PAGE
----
Reading Roulette – February

So, my February book is ‘The field guide to Natural Wonders’ by Keith Heidorn & Ian Whitelaw

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I first bought this book because it appealed to my love of nature and science, I was working in a bookshop at the time and had to feed my book buying addiction. It was following one of my ‘educational’ whims, believing that reading a non-fiction book every now and again would balance out the amount of fiction I read and possibly increase my intelligence (emphasis on the ‘possibly’). Well the intention was there, just never the inclination so this has been sitting on my shelf for about 7 years now, which is how it ended up in the pot!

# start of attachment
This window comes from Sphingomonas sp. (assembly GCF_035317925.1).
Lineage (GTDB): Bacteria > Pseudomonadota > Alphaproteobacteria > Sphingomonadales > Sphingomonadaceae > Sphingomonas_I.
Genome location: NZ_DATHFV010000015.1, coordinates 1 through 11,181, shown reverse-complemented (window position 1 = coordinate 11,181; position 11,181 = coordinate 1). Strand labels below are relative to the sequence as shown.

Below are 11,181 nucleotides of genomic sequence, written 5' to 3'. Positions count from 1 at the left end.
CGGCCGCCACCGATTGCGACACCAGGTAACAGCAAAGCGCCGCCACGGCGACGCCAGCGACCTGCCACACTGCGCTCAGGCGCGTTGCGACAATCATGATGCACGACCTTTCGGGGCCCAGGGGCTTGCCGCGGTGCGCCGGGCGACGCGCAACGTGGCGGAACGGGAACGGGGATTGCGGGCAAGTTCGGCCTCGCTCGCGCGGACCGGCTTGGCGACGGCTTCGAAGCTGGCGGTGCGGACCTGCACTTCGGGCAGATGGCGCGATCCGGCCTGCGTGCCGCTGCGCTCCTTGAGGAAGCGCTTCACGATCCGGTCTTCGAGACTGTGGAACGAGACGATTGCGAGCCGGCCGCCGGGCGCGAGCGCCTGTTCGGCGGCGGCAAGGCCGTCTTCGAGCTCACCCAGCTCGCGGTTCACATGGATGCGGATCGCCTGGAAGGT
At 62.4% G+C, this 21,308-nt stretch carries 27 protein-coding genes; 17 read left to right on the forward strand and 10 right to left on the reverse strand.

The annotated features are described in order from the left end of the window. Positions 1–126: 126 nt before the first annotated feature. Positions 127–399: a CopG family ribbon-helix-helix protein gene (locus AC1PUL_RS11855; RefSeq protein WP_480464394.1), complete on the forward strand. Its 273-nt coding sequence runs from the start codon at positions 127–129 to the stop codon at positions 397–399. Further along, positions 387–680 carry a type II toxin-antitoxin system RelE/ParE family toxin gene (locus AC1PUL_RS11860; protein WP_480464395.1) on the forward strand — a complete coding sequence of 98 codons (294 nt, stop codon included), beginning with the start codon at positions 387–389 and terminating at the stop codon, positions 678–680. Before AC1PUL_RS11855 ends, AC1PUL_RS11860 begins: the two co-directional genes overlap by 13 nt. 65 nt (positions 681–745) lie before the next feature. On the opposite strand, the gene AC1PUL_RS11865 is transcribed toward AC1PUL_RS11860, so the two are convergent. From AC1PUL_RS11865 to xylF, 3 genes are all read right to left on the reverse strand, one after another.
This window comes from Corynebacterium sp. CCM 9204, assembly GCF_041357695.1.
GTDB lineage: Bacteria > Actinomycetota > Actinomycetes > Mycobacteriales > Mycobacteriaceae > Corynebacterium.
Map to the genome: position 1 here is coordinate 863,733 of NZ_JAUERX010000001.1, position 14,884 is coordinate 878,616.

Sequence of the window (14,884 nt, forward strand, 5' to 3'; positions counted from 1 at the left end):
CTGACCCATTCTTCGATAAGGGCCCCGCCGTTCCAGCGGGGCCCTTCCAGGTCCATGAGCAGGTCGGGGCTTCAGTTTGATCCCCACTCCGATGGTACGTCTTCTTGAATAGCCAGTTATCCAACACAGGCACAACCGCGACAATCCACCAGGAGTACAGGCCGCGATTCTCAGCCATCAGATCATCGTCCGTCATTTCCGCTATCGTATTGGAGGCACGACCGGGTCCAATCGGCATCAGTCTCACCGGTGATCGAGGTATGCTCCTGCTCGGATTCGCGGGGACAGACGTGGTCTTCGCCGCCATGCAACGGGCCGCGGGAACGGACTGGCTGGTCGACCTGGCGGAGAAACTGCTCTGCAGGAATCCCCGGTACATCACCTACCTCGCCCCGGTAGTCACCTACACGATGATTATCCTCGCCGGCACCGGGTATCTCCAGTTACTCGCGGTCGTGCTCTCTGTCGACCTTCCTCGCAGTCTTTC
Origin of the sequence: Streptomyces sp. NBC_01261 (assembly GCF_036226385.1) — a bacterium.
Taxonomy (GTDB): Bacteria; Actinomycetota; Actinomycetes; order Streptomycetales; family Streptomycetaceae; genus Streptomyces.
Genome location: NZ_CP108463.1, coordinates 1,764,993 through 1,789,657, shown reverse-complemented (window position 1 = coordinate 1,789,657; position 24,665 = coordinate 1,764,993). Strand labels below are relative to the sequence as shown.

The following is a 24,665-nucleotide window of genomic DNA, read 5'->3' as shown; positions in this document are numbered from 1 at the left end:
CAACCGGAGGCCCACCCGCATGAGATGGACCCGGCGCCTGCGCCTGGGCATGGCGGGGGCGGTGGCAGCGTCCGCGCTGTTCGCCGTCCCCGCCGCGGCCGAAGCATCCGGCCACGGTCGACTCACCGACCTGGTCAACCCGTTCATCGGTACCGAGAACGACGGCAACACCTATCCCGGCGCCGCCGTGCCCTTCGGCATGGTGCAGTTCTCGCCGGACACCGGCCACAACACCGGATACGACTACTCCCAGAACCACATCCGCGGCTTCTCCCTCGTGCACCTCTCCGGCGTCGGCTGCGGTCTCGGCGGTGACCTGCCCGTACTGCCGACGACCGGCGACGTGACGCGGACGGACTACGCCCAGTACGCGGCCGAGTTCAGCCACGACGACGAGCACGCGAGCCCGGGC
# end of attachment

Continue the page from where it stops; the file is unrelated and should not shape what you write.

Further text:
I suppose I read a lot of fiction as I like a bit of escapism in my reading and I do often find non-fiction books a bit of a hard slog, especially if they use too much technical jargon. However,  I found this fascinating and whipped through the first couple of chapters in no time (I particularly liked the section on eclipses). They did start to use a bit of technical jargon in the later chapters, especially when talking about ‘atmospheric’ and ‘electrical’ phenomenon, but by this point I was hooked. So, I happily worked my way through it, plus they have a handy little ‘Summary’ at the end of some sections, for the lazy brained like me.

One negative thing I do have to say for this is, although I do like a bit of science and knowing the ins and outs of certain things, this did often feel like I was having a magicians trick explained to me, and I only hope that next time I see a ‘natural wonder’ it won’t have lost any of it’s majesty because of it.

I’m now constantly on the lookout for more natural wonders though.

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